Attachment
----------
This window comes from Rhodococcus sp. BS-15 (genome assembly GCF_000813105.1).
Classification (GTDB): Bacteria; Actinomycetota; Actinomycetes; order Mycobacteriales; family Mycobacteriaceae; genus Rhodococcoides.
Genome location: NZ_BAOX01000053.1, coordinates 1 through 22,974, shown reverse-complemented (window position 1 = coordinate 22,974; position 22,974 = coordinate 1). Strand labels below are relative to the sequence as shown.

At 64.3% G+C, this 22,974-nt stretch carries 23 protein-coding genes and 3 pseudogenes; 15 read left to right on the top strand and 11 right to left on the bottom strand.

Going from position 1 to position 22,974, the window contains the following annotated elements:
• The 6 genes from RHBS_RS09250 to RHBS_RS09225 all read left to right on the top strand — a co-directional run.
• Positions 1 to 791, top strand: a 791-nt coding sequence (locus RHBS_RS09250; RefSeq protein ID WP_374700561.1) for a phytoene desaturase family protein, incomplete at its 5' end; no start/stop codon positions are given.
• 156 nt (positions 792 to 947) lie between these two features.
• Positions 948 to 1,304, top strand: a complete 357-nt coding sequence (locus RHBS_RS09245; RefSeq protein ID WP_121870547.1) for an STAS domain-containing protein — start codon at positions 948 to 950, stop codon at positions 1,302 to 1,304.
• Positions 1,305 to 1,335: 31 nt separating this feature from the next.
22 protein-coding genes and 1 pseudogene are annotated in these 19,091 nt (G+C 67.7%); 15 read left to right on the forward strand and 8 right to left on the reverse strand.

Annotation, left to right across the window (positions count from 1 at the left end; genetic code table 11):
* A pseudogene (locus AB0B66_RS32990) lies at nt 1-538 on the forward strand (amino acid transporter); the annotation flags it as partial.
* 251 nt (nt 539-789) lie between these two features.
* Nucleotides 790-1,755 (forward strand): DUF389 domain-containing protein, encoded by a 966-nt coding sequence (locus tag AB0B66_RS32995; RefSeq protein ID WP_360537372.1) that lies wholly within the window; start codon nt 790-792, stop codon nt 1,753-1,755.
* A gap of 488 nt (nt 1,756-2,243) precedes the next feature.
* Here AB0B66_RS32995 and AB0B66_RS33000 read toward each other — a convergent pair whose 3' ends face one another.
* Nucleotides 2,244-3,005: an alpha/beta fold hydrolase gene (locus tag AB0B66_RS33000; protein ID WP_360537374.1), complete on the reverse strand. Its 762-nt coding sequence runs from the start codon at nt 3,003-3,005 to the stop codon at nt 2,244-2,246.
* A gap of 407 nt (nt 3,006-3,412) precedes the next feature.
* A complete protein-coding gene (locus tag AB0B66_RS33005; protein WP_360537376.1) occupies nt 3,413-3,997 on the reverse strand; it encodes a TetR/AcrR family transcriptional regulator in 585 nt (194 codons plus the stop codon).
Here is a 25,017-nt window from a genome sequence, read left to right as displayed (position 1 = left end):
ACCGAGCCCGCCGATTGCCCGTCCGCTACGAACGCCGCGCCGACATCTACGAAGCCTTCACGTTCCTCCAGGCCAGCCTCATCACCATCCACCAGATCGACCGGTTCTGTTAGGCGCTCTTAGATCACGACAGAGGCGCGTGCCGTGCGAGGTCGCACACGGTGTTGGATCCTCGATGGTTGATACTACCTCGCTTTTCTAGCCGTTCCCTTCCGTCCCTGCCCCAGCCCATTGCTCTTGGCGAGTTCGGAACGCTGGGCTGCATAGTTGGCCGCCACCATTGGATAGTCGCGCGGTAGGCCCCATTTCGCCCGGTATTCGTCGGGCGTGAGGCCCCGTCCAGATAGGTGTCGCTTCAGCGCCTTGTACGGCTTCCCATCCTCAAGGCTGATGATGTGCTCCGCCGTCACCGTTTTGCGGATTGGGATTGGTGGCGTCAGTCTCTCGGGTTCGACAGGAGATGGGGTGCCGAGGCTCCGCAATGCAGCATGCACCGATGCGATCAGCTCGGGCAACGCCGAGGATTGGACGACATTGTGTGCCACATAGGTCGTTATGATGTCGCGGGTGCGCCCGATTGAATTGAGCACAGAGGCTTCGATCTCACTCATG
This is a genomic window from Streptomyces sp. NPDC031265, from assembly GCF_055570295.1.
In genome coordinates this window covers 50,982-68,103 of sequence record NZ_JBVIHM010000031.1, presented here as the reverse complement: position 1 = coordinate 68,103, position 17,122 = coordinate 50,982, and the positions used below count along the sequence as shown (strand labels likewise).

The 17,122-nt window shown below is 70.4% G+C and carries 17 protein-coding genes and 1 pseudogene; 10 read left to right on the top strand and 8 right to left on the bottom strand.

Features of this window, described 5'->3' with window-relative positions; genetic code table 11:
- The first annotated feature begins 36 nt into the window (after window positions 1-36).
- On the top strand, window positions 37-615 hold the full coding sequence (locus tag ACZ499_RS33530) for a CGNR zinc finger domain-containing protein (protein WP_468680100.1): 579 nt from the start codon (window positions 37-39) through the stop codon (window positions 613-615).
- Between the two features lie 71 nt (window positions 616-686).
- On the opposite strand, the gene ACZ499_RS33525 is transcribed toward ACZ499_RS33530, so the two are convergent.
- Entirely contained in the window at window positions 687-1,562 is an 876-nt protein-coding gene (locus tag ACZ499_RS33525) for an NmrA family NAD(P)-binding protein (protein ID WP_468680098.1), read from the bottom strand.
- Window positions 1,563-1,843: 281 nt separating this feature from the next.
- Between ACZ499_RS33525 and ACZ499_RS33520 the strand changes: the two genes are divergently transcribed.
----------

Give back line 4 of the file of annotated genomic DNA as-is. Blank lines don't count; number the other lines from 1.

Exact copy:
At 64.3% G+C, this 22,974-nt stretch carries 23 protein-coding genes and 3 pseudogenes; 15 read left to right on the top strand and 11 right to left on the bottom strand.